• Increase levels of workforce participation in safety related problems and solutions;
  • Promote good job satisfaction and moral;
  • Promote a ‘just culture’ where blame is only used where someone takes reckless risks;
  • Implement a competence assurance program to ensure everyone throughout the organisation has the skills they need to work safely.

Reference – ‘HSE Human Factors Briefing Note No. 7 – Safety Culture’ available free at http://www.hse.gov.uk/humanfactors/topics/07culture.pdf

Reference – ‘Involving your workforce in health and safety: Good practice for all workplaces’ available free at http://www.hse.gov.uk/pubns/priced/hsg263.pdf   

1.1.4                       Breaking a health and safety culture

It takes a long time to develop a good culture (most estimates suggest five to ten years) but it can be lost very easily.  Erosion will occur more quickly than growth, and single events can have a catastrophic impact.  Examples of where it can go wrong include:

  • Managers ‘forgetting’ to talk about safety;
  • Managers appearing to pay ‘lip service’ to safety;
  • Disciplinary action being taken that is perceived as unfair;
  • Failure to respond to issues raised by the workforce;
  • Failure to consult the workforce when decisions are made;
  • Poor business results leading people to believe their job is in danger;

Cultures continually evolve and continuous attention is required to ensure changes are positive and not negative.  High staff turnover, initiative overload and inconsistent decision making can make it very difficult to maintain a positive health and safety culture.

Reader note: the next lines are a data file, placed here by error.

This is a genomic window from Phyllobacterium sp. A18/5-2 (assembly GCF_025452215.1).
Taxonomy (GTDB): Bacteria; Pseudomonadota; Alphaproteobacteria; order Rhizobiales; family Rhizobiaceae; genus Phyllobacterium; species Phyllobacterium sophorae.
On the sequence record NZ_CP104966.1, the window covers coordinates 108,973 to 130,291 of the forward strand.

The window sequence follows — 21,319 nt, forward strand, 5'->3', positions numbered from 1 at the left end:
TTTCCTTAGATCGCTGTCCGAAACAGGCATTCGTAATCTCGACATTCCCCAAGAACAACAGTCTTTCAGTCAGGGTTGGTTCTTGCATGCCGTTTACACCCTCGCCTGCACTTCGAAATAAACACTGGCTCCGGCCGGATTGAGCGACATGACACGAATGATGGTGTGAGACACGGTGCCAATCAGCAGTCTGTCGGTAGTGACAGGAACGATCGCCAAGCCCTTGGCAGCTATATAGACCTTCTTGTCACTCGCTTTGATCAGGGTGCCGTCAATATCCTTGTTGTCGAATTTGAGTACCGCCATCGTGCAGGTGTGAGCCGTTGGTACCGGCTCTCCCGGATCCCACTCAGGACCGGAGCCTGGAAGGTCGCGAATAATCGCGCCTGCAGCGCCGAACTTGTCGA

1.2                      Safety management systems (SMS)

To provide a good foundation for a health and safety culture it will necessary for an organisation’s health and safety management system to go beyond the legal requirements.  HSG65 proposes the Plan, Do, Check and Act (PDCA) model, which has its origins in quality systems and is consistent with ISO 9000 family of international quality standards.

According to HSG65 the model is applied as follows:

  • Plan – Determine your policy/plan for implementation;
  • Do – Profile risks/Organise for health and safety/Implement your plan
  • Check – Measure performance (monitor before events, investigate after events)
  • Act – Review performance/Act on lessons learned

It is worth noting that previous versions of HSG65 referred to the POPMAR model, which included the following elements:

Policy – set a clear direction for the organisation to follow;

Organising – put a structure and arrangements in place to deliver the policy;

Planning and implementation – establish, operate and maintain good systems;

Measuring performance – against agreed standards to reveal where improvement is needed;

Audit – planned assessment of arrangements;

Review – taking account of all relevant experience and applying lessons.

The key message from this is that information from performance measurement and audit must be reviewed, and then the findings from the review fed back into the appropriate elements of the system.  This makes it a living system that adapts as required to ensure it makes a positive contribution to health and safety.

Reference – HSG 65 “Managing for Health and Safety” available free at http://www.hse.gov.uk/pubns/priced/hsg65.pdf